Suitable for: all ages
Suited to strollers
Elevantion gain: irrelevant
Distance: 2 km overall
Estimated time: 1 hour overall
Ruote type: loop on asphalt, cobbled surface
Medium altitude: 140 metres
When: all year round
Urban trekking through the streets and squares of Nizza Monferrato, amid ancient buildings, historical churches and colourful murals.
The departure is from Piazza Dante, in front of the railway station, where there is also the entrance to the Bersano Museum dedicated to the wine-farming civilization and featuring a collection of tools from the agricultural world as well as a section displaying wine labels dating back up to four centuries.
Back at the entrance of the square, turn right onto Via Roma until you cross a bridge over the Belbo torrent. Once past the bridge turn right along the stream and follow the current for a short stretch. After leaving the small parking square take Via Carlo Alberto to the left and, within a few steps, you will reach Piazza XX Settembre, surrounded by trees and with a magnificent olive tree in the centre (fountain), while the colourful façade of the church dedicated to St. Hippolytus stands on its side.
From this square you continue onto Via Carlo Alberto, now a pedestrian street. The street was once called Via Maestra, marked by a long sequence of narrow, low arcades and, yesterday as today, it is the strategic commercial axis of the town centre. Through this street you can reach the beating heart of Nizza Monferrato: Piazza Martiri di Alessandria, right next to the 14th-15th century town hall building and, above all, you can reach its tower which is affectionately called “el Campanòn”, which over time has been a defence tower, bell tower and also town hall. Between the 18th and 19th century the Jewish Ghetto was located near the square, as a plaque remembers today, as well as the Synagogue which has been dismantled before the Second World War. On the pedestrian square there are comfortable benches and it is easy to relax while the kids can toddle around and play peacefully.
Continue to walk along Via Carlo Alberto, mostly looking towards the left and enjoying the narrow alleys which connect with Via Pio Corsi, whence you will return, until you reach the big Piazza Garibaldi (fountain). A tree-lined avenue borders the entire route while in the centre, in addition to the car park and market area, there are bowling alleys and the closed structure of the Foro Boario which is used for exhibitions, conferences and events as well as home to the Information Office.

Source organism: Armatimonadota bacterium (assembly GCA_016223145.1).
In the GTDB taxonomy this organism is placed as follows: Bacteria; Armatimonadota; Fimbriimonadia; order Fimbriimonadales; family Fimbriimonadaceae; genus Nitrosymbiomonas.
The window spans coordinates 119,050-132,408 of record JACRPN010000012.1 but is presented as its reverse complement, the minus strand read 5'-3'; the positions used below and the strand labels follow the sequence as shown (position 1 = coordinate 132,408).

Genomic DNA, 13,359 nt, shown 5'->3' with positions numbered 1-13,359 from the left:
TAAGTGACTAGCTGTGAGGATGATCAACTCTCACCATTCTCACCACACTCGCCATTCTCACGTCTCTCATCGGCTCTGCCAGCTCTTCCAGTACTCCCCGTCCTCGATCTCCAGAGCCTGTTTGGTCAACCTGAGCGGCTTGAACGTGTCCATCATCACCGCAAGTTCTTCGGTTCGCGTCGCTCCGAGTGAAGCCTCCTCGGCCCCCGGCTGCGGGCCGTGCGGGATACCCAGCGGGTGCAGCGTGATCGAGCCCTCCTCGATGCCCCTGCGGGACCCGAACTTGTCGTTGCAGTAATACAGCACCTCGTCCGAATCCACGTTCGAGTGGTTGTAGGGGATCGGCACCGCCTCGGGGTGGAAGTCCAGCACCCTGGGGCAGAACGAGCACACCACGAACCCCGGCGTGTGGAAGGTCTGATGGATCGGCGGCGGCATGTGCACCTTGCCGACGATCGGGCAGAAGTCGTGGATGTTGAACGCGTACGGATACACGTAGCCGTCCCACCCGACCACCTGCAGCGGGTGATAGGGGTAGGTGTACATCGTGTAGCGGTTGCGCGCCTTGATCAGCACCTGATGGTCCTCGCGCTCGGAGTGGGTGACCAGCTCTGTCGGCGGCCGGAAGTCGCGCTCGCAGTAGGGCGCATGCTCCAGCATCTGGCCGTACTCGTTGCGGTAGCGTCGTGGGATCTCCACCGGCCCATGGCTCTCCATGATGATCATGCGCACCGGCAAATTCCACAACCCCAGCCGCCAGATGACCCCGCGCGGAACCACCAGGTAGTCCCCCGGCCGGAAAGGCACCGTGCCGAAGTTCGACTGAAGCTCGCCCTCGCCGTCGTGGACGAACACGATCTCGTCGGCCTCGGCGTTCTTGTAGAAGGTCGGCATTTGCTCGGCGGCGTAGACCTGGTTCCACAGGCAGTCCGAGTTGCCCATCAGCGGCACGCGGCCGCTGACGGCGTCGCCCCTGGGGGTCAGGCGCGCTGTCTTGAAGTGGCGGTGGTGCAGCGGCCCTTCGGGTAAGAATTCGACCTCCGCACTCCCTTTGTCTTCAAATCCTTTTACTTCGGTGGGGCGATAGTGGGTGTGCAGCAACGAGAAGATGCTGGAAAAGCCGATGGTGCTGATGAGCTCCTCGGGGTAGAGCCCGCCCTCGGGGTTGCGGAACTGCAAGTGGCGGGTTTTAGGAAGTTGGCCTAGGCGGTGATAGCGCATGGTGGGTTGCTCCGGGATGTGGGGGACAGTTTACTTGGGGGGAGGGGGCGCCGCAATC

Once you have walked across the square you move on and go onto Via Pio Corsi, which is parallel to Via Maestra, and pass in front of the baroque church of San Siro until you reach the gate that leads into the garden of Palazzo Crova. It is a baronial residence of the 18th century which is now home to various institutions and activities such as the Associazione Produttori del Nizza and Enoteca di Nizza, which also manages the multimedial Palazzo del Gusto (Palace of Taste) dedicated to the history of local gastronomy, and also Art'900 which exhibits artworks of the private collection of Davide Lajolo. On the inner and outer wall stand out the paintings of the artistic installation "with wings in flight over the World Heritage territories", artworks created by G.C. Ferraris, M. Ricci and G. Sanzo.
The street ends near the 18th century Church of San Giovanni in Lanero. When you turn right you will find yourself on the bridge you already crossed on the way up, now follow the same street until you go back to Piazza Dante.
A peculiarity is the baroque church of San Siro: it would seem that the original building, built in 1311, was commissioned by a local nobleman, a certain Antonio Pelletta, provided that the archpriests destined to run it were exclusively natives of Nizza Monferrato. Another curious event is held the second week end of June: the town streets are turned into a racing circuit where the key protagonists are... the barrels. Large barrels of wine, each weighing over a quintal, are rolled in a competition that dates back to the nineteenth century. The story tells that it was the shop assistants who first started this competition as they challenged each other by competing in speed during their deliveries. The event takes place combined with a re-enactment in historical costume and with "Monferrato in Tavola", a sort of big open-air restaurant where you can taste typical local products. (www.corsadellebottinizza.com).
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